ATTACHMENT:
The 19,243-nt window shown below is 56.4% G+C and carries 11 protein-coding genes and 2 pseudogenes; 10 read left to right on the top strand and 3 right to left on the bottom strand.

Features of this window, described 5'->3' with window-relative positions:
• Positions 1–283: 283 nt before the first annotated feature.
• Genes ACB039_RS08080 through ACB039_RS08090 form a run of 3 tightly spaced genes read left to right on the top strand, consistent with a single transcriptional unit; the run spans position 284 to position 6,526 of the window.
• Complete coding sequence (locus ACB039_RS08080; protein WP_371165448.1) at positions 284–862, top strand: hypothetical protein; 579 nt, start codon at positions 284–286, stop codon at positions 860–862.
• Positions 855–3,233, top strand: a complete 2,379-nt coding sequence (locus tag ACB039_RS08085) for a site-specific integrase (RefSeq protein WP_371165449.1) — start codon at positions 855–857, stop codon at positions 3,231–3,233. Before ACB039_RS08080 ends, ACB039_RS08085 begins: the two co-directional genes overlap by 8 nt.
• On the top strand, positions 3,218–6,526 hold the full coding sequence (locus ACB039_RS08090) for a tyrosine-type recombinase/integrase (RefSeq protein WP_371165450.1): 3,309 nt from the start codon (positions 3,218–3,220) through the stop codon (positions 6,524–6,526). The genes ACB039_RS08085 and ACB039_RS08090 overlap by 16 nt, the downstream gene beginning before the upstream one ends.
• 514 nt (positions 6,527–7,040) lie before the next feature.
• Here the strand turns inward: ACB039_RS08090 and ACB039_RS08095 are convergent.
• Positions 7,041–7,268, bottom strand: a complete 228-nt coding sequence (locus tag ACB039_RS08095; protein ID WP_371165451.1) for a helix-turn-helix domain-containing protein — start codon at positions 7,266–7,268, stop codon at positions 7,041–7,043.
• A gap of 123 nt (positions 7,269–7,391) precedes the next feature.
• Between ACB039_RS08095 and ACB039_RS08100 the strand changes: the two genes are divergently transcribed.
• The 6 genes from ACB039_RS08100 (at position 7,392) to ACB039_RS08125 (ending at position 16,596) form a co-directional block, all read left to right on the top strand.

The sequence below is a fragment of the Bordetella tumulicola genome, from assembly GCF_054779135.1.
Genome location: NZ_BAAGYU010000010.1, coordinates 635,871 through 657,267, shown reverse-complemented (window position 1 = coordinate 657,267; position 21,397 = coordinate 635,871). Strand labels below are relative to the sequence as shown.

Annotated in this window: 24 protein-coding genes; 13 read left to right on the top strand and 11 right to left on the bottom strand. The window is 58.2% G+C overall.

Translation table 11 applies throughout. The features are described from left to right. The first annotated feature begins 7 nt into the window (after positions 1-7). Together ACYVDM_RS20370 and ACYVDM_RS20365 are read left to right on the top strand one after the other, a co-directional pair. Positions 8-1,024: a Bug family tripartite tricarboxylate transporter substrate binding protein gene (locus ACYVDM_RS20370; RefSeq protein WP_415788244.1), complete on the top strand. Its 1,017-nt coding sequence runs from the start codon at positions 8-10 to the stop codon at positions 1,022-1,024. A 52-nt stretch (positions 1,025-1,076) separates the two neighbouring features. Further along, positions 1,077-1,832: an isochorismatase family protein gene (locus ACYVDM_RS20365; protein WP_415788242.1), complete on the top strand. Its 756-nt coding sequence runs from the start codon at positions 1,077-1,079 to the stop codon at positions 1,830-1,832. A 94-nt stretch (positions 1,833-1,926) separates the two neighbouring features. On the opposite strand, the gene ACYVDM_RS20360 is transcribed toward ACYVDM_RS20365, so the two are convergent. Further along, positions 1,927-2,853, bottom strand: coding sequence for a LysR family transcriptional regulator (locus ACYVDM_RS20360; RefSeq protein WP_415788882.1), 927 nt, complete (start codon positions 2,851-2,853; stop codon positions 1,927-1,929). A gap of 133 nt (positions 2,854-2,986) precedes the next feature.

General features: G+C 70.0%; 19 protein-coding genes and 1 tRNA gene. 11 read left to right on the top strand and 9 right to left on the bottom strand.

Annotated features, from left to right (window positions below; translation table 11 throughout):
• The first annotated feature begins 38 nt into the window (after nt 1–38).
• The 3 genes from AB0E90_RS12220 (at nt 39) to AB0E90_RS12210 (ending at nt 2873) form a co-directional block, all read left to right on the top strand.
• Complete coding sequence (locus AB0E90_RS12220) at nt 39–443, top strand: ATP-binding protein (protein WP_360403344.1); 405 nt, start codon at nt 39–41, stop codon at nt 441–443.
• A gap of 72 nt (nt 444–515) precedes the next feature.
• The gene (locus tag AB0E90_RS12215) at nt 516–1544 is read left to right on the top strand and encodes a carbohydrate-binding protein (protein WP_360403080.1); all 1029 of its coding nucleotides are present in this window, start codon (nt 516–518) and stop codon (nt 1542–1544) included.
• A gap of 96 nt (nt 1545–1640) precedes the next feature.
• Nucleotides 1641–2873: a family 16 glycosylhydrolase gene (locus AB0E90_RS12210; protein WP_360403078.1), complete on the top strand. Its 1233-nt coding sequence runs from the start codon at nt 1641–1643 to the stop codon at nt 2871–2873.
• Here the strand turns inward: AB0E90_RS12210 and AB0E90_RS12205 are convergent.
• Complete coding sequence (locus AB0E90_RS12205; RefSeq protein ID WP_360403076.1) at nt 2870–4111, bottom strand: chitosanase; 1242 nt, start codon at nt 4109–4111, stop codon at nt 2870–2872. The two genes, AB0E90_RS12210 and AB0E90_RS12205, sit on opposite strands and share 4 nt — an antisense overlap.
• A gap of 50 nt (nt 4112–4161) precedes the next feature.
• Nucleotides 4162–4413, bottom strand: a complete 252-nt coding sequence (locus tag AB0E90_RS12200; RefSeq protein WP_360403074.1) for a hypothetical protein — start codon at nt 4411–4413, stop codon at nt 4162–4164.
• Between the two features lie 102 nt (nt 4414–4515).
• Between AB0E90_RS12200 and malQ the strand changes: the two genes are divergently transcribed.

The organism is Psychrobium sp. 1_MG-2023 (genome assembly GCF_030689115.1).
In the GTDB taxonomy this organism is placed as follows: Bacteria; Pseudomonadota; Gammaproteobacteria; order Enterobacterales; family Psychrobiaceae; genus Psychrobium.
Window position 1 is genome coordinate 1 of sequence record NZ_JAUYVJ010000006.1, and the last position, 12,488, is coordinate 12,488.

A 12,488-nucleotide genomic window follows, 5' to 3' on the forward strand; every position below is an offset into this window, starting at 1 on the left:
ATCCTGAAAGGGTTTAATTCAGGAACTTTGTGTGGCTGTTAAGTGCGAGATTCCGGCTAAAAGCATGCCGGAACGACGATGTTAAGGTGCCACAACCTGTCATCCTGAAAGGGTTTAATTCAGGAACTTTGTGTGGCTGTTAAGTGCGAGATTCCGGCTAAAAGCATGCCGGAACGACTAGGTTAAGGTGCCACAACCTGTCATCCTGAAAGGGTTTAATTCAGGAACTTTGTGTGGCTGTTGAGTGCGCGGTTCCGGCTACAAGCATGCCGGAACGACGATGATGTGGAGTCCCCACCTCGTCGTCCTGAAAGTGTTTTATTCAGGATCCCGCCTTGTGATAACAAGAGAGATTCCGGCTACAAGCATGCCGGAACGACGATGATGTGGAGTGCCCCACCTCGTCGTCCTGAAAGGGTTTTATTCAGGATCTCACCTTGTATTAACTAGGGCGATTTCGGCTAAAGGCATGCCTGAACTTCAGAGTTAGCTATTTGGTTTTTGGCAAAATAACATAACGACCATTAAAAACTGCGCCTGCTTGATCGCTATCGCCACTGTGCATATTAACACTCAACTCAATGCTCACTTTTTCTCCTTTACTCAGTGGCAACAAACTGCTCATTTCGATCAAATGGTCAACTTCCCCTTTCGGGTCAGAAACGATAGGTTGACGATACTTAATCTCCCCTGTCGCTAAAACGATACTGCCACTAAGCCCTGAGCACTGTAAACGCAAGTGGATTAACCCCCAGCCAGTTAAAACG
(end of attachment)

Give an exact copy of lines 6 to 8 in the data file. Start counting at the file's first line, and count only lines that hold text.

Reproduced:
• Positions 855–3,233, top strand: a complete 2,379-nt coding sequence (locus tag ACB039_RS08085) for a site-specific integrase (RefSeq protein WP_371165449.1) — start codon at positions 855–857, stop codon at positions 3,231–3,233. Before ACB039_RS08080 ends, ACB039_RS08085 begins: the two co-directional genes overlap by 8 nt.
• On the top strand, positions 3,218–6,526 hold the full coding sequence (locus ACB039_RS08090) for a tyrosine-type recombinase/integrase (RefSeq protein WP_371165450.1): 3,309 nt from the start codon (positions 3,218–3,220) through the stop codon (positions 6,524–6,526). The genes ACB039_RS08085 and ACB039_RS08090 overlap by 16 nt, the downstream gene beginning before the upstream one ends.
• 514 nt (positions 6,527–7,040) lie before the next feature.